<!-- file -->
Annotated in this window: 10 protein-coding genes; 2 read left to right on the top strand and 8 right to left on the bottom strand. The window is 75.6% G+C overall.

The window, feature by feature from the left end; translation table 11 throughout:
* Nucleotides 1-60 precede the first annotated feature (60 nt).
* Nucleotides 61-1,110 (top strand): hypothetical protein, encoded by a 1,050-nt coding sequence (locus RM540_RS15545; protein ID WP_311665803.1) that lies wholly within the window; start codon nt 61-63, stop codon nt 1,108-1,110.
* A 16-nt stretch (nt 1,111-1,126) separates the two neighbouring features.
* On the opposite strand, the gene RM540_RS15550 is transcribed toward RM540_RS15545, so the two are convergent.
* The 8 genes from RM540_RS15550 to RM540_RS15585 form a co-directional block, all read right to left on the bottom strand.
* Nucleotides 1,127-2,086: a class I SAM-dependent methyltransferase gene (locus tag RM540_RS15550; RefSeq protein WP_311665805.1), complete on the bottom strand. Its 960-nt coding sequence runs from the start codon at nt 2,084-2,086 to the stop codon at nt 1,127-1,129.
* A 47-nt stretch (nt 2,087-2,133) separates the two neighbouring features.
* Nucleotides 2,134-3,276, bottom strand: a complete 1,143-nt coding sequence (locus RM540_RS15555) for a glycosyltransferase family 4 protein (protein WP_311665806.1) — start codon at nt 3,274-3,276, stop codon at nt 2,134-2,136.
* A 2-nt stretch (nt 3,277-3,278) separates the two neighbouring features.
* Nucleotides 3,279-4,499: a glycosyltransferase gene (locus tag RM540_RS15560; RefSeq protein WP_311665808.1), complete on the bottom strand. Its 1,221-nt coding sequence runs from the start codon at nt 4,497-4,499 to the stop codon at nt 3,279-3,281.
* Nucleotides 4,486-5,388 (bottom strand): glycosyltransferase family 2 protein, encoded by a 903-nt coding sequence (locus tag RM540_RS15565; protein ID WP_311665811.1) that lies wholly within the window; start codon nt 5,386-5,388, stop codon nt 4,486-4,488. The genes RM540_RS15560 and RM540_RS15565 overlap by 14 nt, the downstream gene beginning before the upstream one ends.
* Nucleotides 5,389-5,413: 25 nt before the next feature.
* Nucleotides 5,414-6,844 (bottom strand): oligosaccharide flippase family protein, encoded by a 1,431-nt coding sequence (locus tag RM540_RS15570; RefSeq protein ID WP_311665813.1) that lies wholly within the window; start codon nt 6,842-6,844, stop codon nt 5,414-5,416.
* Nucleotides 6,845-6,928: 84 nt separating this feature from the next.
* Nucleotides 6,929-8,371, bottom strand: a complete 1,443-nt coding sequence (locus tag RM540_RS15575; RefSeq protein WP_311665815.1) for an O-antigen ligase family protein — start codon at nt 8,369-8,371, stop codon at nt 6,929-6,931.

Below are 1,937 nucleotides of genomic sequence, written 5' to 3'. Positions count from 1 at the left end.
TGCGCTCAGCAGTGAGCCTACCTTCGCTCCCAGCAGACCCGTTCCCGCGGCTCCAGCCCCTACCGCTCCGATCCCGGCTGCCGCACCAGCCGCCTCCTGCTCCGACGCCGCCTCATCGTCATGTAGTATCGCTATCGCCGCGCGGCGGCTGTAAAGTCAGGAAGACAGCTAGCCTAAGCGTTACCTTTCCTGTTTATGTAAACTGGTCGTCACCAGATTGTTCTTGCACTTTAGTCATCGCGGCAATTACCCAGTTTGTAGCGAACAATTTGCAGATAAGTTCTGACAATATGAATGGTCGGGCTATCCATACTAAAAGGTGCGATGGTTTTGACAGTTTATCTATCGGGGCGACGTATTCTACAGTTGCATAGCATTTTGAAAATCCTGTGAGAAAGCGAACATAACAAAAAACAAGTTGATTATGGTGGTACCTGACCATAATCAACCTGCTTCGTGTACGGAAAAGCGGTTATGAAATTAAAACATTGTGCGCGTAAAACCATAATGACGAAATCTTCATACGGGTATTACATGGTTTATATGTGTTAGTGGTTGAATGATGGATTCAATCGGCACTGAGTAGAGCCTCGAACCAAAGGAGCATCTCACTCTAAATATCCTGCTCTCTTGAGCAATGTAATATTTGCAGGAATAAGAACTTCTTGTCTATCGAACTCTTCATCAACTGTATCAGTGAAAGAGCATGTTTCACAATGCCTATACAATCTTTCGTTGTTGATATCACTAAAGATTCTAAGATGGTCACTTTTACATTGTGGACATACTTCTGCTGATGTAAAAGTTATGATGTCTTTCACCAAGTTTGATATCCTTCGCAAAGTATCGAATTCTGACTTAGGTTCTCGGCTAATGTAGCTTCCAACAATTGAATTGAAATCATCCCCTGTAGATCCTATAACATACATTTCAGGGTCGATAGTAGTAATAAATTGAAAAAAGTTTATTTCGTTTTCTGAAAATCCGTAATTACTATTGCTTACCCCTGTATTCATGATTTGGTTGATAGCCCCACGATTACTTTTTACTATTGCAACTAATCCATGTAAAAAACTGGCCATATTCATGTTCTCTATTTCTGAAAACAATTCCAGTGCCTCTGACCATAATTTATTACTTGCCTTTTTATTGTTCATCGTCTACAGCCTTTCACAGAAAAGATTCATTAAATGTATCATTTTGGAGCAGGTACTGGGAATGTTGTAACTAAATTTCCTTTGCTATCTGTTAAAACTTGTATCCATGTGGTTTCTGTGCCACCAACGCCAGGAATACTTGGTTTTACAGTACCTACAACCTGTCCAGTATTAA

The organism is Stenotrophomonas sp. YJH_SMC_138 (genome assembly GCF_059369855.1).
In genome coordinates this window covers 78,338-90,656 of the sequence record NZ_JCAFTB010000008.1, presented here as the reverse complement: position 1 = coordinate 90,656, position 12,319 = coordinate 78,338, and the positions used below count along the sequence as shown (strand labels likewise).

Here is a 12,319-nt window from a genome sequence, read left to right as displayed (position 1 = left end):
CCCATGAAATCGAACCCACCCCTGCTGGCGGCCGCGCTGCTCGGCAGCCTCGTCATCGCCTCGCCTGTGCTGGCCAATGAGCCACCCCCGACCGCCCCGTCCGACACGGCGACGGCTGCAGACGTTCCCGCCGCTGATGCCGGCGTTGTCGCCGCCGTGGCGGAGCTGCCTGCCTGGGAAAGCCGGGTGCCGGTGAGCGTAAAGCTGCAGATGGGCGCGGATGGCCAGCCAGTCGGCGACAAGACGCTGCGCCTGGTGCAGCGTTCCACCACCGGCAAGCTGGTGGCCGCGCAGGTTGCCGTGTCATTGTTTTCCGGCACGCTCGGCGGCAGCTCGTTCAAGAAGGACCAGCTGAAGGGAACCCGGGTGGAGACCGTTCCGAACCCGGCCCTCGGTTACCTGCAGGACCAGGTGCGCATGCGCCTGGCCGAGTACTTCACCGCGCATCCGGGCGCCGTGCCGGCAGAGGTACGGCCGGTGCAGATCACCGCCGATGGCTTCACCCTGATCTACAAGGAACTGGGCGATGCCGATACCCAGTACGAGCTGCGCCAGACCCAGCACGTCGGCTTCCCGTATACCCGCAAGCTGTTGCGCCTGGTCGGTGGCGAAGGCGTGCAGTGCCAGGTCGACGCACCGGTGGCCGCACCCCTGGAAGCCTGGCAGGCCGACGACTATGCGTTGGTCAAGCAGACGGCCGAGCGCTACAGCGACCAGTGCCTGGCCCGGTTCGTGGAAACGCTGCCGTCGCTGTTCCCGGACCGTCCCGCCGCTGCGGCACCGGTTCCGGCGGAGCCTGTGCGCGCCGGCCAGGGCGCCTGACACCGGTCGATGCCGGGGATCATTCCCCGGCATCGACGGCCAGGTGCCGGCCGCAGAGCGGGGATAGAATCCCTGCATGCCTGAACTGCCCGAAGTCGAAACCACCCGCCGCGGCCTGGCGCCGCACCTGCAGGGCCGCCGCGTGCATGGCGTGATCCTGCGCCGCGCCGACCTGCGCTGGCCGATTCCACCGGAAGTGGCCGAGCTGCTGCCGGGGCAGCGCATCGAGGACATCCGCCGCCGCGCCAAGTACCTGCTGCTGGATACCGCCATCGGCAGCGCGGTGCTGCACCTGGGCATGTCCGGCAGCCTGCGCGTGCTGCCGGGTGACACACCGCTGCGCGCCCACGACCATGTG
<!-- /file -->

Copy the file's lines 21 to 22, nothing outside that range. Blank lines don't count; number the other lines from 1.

In genome coordinates this window covers 78,338-90,656 of the sequence record NZ_JCAFTB010000008.1, presented here as the reverse complement: position 1 = coordinate 90,656, position 12,319 = coordinate 78,338, and the positions used below count along the sequence as shown (strand labels likewise).

Here is a 12,319-nt window from a genome sequence, read left to right as displayed (position 1 = left end):